Miranda and Caliban by Jacqueline Carey
Miranda is a lonely child. For as long as she can remember, she and her father have lived in isolation in the abandoned Moorish palace. There are chickens and goats, and a terrible wailing spirit trapped in a pine tree, but the elusive wild boy who spies on her from the crumbling walls and leaves gifts on their doorstep is the isle’s only other human inhabitant. There are other memories, too: vague, dream-like memories of another time and another place. There are questions that Miranda dare not ask her stern and controlling father, who guards his secrets with zealous care: Who am I? Where did I come from? The wild boy Caliban is a lonely child, too; an orphan left to fend for himself at an early age, all language lost to him. When Caliban is summoned and bound into captivity by Miranda’s father as part of a grand experiment, he rages against his confinement; and yet he hungers for kindness and love.
“…there are stories written in the gathering of the stars…”
Wow. I honestly don’t even know how to begin reviewing this book. Please bear with me while I try to find some way to do it justice.
I suppose I should begin at the beginning? This is a retelling of Shakespeare’s The Tempest, in which a magus named Prospero and his infant daughter Miranda are betrayed and set adrift on a boat that is far from seaworthy. Thanks to his magic, they make it to what, at first, appears to be an abandoned island.
But there is magic on this isle, and Prospero isn’t the first of his kind to be a castaway there. Before him there was the evil witch Sycorax. Prospero follows in her footsteps by quickly enslaving the many sprites that flit over the fields and swim in the rivers. And soon, he discovers, Sycorax left a child behind after she perished.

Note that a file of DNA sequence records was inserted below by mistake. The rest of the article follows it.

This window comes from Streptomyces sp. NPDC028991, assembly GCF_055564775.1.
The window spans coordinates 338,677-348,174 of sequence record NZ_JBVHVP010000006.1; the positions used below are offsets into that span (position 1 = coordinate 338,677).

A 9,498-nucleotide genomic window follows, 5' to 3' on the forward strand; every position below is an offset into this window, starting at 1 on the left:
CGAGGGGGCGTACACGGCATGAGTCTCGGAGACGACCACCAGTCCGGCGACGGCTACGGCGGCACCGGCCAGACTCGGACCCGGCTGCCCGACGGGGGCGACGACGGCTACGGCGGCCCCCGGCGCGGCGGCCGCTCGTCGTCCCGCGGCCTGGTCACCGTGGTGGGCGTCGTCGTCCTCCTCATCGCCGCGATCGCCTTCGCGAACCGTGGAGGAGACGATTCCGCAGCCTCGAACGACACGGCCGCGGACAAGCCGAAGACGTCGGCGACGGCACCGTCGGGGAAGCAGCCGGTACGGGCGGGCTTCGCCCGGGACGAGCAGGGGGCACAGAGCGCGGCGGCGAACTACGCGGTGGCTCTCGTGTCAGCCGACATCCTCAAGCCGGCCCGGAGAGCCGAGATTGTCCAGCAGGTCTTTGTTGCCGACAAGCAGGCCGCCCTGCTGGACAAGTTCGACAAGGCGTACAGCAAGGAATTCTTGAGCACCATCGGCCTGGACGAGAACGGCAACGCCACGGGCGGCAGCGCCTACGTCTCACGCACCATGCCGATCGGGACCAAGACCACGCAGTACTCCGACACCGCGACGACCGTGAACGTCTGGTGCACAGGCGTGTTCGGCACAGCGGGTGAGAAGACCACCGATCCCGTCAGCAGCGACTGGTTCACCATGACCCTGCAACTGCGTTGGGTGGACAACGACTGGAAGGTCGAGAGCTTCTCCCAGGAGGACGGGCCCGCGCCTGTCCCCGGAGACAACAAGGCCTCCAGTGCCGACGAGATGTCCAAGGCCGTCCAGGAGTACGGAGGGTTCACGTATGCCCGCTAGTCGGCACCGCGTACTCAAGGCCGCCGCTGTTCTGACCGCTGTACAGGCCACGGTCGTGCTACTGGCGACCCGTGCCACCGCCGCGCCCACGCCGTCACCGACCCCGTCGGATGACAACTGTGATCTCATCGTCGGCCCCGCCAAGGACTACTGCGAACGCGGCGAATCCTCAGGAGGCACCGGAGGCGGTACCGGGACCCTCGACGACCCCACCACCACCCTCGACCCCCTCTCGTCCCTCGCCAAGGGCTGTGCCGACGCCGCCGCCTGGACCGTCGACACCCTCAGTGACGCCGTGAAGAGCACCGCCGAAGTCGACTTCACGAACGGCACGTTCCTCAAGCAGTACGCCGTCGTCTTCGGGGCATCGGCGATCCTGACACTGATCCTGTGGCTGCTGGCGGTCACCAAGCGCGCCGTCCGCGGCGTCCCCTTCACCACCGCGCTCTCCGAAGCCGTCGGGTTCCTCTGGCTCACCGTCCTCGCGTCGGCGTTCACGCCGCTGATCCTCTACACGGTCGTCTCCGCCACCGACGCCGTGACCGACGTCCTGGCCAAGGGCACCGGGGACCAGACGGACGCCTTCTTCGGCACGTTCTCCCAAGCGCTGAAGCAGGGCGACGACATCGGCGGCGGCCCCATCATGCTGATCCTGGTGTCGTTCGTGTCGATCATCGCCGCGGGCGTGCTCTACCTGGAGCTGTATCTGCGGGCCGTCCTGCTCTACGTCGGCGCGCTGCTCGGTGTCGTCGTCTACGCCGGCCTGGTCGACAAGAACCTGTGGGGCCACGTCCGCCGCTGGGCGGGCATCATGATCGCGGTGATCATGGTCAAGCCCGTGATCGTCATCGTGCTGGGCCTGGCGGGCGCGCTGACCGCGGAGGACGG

This child is Caliban. In the original story, he is described as the son of Sycorax and a devil, subhuman, monstrous. He remains so in this retelling. And yet, he is the only friend that Miranda has ever had. And he is kind and generous where her father is cold and distant. To her, he isn’t monstrous; he’s beautiful.
The story is very much a character study. It begins just before Prospero captures and enslaves Caliban. Miranda is six years old. She is innocent, sheltered, and naive. Caliban, for his part, has been left alone on the island after his mother’s death. He has forgotten how to live indoors, he has forgotten his language, and he’s spent so much time scrabbling over the rocks of the island that he stands stooped, his knuckles dragging on the ground.
Prospero quickly becomes impatient with his lack of progress, declaring him a useless, stupid savage. Miranda takes up the task of civilizing and educating him, and slowly, he begins to grow. Both Miranda and Caliban serve as narrators, and it was incredible to see his chapters go from stunted sentences like:
“Yes. No. Food. Water. Eat food. Drink water. Please. Yes, eat food, please.”
“So I leave flowers; spring flowers, then summer flowers. I gather the red and orange and yellow trumpet flowers, for a trumpet is a thing that makes a loud noise like a shout, and I tie their vines together and leave them to shout I love you in a row from Miranda’s window ledge.”
As they age, they become more aware. Not just of themselves, but of Prospero. He is, without a doubt, one of the easiest characters to hate that I have ever read. My notes are filed with line after line lambasting him. His character is especially enraging because of the innocence of Miranda and Caliban. He is the only other human they know, the only point of authority in their lives, and so they have no gauge for his cruelty. Which he greatly abuses.
Both Miranda and Caliban suffer from Stockholm syndrome throughout this book, though, towards the end, as they mature into adults, both begin to rebel. One succeeds. The other…does not.
A thing to note here is that this is not a romance. This is very much a tragedy. My advice: save it for when you’re ready to cry. Hard. Carey spends most of this story crafting these characters and their love in such a way as to do the most damage possible to a reader’s heart. It’s as if her singular goal with this story is to break us.
With me, at least, she succeeded.
This is a staggeringly well-researched, poignant, beautiful, savage retelling. I cannot recommend it enough for fans of the Bard, or even for those wholly unfamiliar with Shakespeare, because, to me, this is a much more compelling read than the original.